Although smart buildings which automate control of heating and ventilation systems are becoming more common, security standards aren’t keeping up.
Security issues are regularly raised within so-called Internet of Things (IoT) devices, but new research suggests that building automation systems (BAS) are particularly vulnerable.
IoT devices include everything from kettles and fridges, through to cars and smart meters – devices which aren’t designed for web-browsing, but are connected to the internet for analytics and control purposes.
According to research by cyber security business ForeScout, IoT devices within smart buildings – including those which automate heating and ventilation – are regularly unsecured from hackers.
ForeScout was able to discover thousands of vulnerable devices using search engines Shodan and Cenys, many of which were located in hospitals and schools.
Heating, ventilation, and air conditioning (HVAC) systems were among those that the team could have taken control over after it developed its own proof-of-concept malware.
HVAC manipulation could allow attackers to “take offline data centres used by large companies to store and process sensitive data” including financial information, “as well as harm people in facilities where these devices are vital, such as tunnels and mines”.
Physical access control systems, which prohibit non-authorised personnel from accessing restricted areas in hospitals and airports, were also found to be vulnerable.
Outside of the laboratory, this lack of security has been highlighted by real-world malicious software targeting industrial controls systems in recent years.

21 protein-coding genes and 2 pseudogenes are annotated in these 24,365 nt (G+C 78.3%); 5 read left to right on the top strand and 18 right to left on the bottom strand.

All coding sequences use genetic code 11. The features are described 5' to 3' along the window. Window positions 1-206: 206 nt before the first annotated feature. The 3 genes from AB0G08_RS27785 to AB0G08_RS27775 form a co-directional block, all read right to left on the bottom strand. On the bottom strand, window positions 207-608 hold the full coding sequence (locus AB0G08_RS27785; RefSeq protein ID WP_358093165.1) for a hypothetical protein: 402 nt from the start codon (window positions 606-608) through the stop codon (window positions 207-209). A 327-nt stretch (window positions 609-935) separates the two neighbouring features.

A number of sophisticated cyber attacks using malware believed to be developed with the sponsorship of the Russian state have been observed in recent years.
Researchers often warn that it is only a matter of time before the tools used by state-level threat actors begin to be adopted by criminal hackers too.
Elisa Costante, senior director at ForeScout, said: “In recent years, hackers have become increasingly sophisticated in their attacks, and are nowadays well-equipped to identify and target vulnerabilities across most business and consumer technologies.
“Building automation systems in particular are at a real risk of being targeted by such bad actors – yet we rarely talk about them.
“By targeting industrial heating, ventilation, and air conditioning systems, bad actors can disable cooling systems in data centres and server rooms, leading to downtime and, in a worst-case scenario, to the complete loss of data.
“Hackers can also take control and manipulate or disable critical medical equipment, resulting in hospitals needing to cancel appointments and, in extreme cases, leading to the loss of human lives.
“Equally, ventilation systems in tunnels can be disabled, rendering them unusable and causing chaos on our streets.”